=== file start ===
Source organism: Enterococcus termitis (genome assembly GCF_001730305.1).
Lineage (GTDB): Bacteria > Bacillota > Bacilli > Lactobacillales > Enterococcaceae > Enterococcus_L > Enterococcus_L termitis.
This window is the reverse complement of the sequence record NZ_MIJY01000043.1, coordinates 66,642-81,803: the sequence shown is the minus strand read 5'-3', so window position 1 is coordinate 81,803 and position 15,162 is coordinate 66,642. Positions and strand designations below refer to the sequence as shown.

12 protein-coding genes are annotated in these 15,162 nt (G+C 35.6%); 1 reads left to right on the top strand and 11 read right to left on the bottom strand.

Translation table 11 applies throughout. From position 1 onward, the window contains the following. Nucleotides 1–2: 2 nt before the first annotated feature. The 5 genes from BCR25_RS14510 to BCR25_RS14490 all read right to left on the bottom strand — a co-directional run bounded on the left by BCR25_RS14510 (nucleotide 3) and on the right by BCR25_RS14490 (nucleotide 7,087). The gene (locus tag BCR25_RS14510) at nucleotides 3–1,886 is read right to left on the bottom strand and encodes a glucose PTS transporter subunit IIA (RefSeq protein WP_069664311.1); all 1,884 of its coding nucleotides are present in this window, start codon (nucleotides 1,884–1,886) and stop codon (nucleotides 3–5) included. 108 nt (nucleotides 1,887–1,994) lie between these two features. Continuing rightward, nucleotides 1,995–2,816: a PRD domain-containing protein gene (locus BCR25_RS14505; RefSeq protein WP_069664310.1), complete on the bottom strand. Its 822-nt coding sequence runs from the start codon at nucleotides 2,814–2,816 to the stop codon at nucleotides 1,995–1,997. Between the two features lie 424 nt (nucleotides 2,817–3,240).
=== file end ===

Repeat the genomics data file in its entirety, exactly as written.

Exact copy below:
Source organism: Enterococcus termitis (genome assembly GCF_001730305.1).
Lineage (GTDB): Bacteria > Bacillota > Bacilli > Lactobacillales > Enterococcaceae > Enterococcus_L > Enterococcus_L termitis.
This window is the reverse complement of the sequence record NZ_MIJY01000043.1, coordinates 66,642-81,803: the sequence shown is the minus strand read 5'-3', so window position 1 is coordinate 81,803 and position 15,162 is coordinate 66,642. Positions and strand designations below refer to the sequence as shown.

12 protein-coding genes are annotated in these 15,162 nt (G+C 35.6%); 1 reads left to right on the top strand and 11 read right to left on the bottom strand.

Translation table 11 applies throughout. From position 1 onward, the window contains the following. Nucleotides 1–2: 2 nt before the first annotated feature. The 5 genes from BCR25_RS14510 to BCR25_RS14490 all read right to left on the bottom strand — a co-directional run bounded on the left by BCR25_RS14510 (nucleotide 3) and on the right by BCR25_RS14490 (nucleotide 7,087). The gene (locus tag BCR25_RS14510) at nucleotides 3–1,886 is read right to left on the bottom strand and encodes a glucose PTS transporter subunit IIA (RefSeq protein WP_069664311.1); all 1,884 of its coding nucleotides are present in this window, start codon (nucleotides 1,884–1,886) and stop codon (nucleotides 3–5) included. 108 nt (nucleotides 1,887–1,994) lie between these two features. Continuing rightward, nucleotides 1,995–2,816: a PRD domain-containing protein gene (locus BCR25_RS14505; RefSeq protein WP_069664310.1), complete on the bottom strand. Its 822-nt coding sequence runs from the start codon at nucleotides 2,814–2,816 to the stop codon at nucleotides 1,995–1,997. Between the two features lie 424 nt (nucleotides 2,817–3,240).